Organochlorine Contaminants in Pinnipeds and Cetaceans from the North Pacific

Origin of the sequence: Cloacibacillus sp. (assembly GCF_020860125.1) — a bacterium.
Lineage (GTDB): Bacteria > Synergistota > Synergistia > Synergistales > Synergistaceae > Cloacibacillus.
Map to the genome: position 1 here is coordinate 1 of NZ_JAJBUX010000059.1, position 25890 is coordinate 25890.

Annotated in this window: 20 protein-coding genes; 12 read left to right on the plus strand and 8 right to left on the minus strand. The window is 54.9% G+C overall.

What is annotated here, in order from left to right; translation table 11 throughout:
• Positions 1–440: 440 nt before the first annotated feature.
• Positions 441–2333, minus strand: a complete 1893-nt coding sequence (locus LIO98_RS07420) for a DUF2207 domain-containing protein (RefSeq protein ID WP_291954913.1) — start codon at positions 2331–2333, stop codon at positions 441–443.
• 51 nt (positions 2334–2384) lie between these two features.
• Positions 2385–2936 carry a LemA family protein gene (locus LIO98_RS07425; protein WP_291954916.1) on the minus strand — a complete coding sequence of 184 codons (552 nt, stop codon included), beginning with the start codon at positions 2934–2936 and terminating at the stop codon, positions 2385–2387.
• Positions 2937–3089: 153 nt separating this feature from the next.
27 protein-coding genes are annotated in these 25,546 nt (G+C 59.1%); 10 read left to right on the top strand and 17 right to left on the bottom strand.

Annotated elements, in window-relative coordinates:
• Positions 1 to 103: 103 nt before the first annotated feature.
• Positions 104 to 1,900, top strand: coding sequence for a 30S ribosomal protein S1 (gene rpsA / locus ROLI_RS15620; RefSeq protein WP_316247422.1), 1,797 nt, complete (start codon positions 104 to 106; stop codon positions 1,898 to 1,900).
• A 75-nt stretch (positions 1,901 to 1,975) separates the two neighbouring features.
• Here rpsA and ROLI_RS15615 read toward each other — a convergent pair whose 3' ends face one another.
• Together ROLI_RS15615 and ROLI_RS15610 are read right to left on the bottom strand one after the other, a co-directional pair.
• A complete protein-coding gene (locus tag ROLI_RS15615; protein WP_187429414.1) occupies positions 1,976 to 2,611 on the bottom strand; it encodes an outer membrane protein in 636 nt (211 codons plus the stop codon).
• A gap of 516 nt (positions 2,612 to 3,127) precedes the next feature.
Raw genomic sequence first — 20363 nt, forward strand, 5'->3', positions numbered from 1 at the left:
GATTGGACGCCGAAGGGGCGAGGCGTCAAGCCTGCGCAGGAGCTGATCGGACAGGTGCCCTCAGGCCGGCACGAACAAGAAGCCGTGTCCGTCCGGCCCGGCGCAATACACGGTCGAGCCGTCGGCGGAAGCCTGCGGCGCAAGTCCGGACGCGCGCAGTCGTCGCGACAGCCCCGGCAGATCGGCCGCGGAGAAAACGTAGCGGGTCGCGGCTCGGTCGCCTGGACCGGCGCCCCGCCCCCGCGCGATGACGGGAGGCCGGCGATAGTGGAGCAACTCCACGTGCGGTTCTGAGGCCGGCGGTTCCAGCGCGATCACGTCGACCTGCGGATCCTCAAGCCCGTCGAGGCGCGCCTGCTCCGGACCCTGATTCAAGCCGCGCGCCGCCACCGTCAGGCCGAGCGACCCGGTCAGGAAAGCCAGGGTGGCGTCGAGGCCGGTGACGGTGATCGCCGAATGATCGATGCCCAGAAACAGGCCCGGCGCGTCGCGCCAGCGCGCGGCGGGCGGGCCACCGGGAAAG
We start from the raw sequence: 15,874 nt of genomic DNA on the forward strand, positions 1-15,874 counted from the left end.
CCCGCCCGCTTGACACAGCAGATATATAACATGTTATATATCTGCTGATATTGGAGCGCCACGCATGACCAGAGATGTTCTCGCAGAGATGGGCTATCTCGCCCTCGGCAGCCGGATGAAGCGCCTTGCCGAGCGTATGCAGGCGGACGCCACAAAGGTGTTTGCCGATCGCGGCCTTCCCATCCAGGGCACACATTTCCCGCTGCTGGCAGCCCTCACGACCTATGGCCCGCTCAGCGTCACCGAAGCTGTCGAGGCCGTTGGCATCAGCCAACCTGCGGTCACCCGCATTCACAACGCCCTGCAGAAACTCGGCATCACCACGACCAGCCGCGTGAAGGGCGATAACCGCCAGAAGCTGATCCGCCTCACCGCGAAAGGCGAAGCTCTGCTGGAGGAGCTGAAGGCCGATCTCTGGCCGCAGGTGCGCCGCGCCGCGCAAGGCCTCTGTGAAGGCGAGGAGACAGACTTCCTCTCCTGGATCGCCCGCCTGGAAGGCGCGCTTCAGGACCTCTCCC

Blubber samples from three cetacean and four species of pinnipeds, all from North Pacific waters, were analyzed to determine levels of PCBs and DDT. It is difficult to make comparisons between contaminant studies as techniques to analyze levels has improved over time and inter laboratory calibration have only been conducted in some labs. In this study, all samples were analyzed at the same laboratory. Opportunistic contaminant sampling of killer whales (Orcinus orca) in the Starichkov Island area near Eastern Kamchatka in the Russian waters of the North Pacific Ocean was completed on 13 animals during the summer season of 2002 and an additional six animals in the summer of 2003. Sum PCBs ranged from 12 to 3400 ng/g wet weight with a mean (± sd) load of 664 ± 237 ng/g wet weight (lipid adjusted mean equals 58143 ± 31603 ng/g). Mean (± sd) DDT levels were higher than PCBs with an average of 1005 ± 414 ng/g wet weight (lipid adjusted mean equals 105476 ± 68780 ng/g) and a range of 14 to 7200 ng/g wet weight. It is important to note that low lipid values in a sample tend to inflate the lipid adjusted numbers and therefore, wet weight may be a better inter-species comparison. In Beluga whales (Delphinapterus leucas), from the Cook Inlet region (n=8), sum PCBs ranged from 0.84 to 8.5 ng/g wet weight with a mean of 2.58 ± 0.91 ng/g wet weight (lipid adjusted mean equals 6546 ± 4159 ng/g). Mean DDT levels were 2.20 ± 1.13 ng/g wet weight (lipid adjusted mean equals 4054 ± 3286 ng/g) and a range of undetectable to 6.71 ng/g wet weight. In one Gray whale (Eschrichtius robustus) that stranded in the Turnagain arm of the Cook Inlet, sample sum PCBs were 200 ng/g wet weight (952 ng/g lipid weight) and sum DDTs were 98 ng/g wet weight (467 ng/g lipid weight). In adult Steller sea lions (Eumetopias jubatus), from the Bering Sea (n= 9), sum PCBs ranged from 990 to 5700 ng/g wet weight with a mean of 2410 ± 546 ng/g wet weight (lipid adjusted mean equals 5353 ± 1265 ng/g). Mean DDT levels were 2156 ± 479 ng/g wet weight (lipid adjusted mean equals 4802 ± 1059 ng/g) and a range of 587 to 4075 ng/g wet weight. For harbor seals (Phoca vitulina), (n=12), sum PCBs ranged from 150 to 3400 ng/g wet weight with an average of 920 ± 290 ng/g wet weight (lipid adjusted mean equals 1730 ± 582 ng/g). Mean DDT levels were 538 ± 104 ng/g wet weight (lipid adjusted mean equals 980 ± 194 ng/g) and a range of 56 to 1240 ng/g wet weight. In one Ringed seal (Phoca hispida) sample sum PCBs were 590 ng/g wet weight (868 ng/g lipid weight) and sum DDTs were 268 ng/g wet weight (394 ng/g lipid weight). Hawaiian monk seal samples analyzed in the same lab (Willcox et al 2004), had sum PCBs of 1200-3200 ng/g lipid weight and 230-1600 ng/g lipid weight of DDT concentrations. Levels were highest for Steller sea lions, which feed at the same or lower trophic level as other marine mammals investigated here and may suggest that Steller sea lions are either feeding in areas with higher concentrations of organochlorines or are not able to break down organochlorines as well as other marine mammals. Hawaiian monk seals from much lower latitudes than the other pinipeds, still had elevated concentrations of organochlorines. All of the pinnipeds and two of the three cetaceans had concentrations of PCBs above the EPA guidelines, confirming the global spread and persistence of these compounds.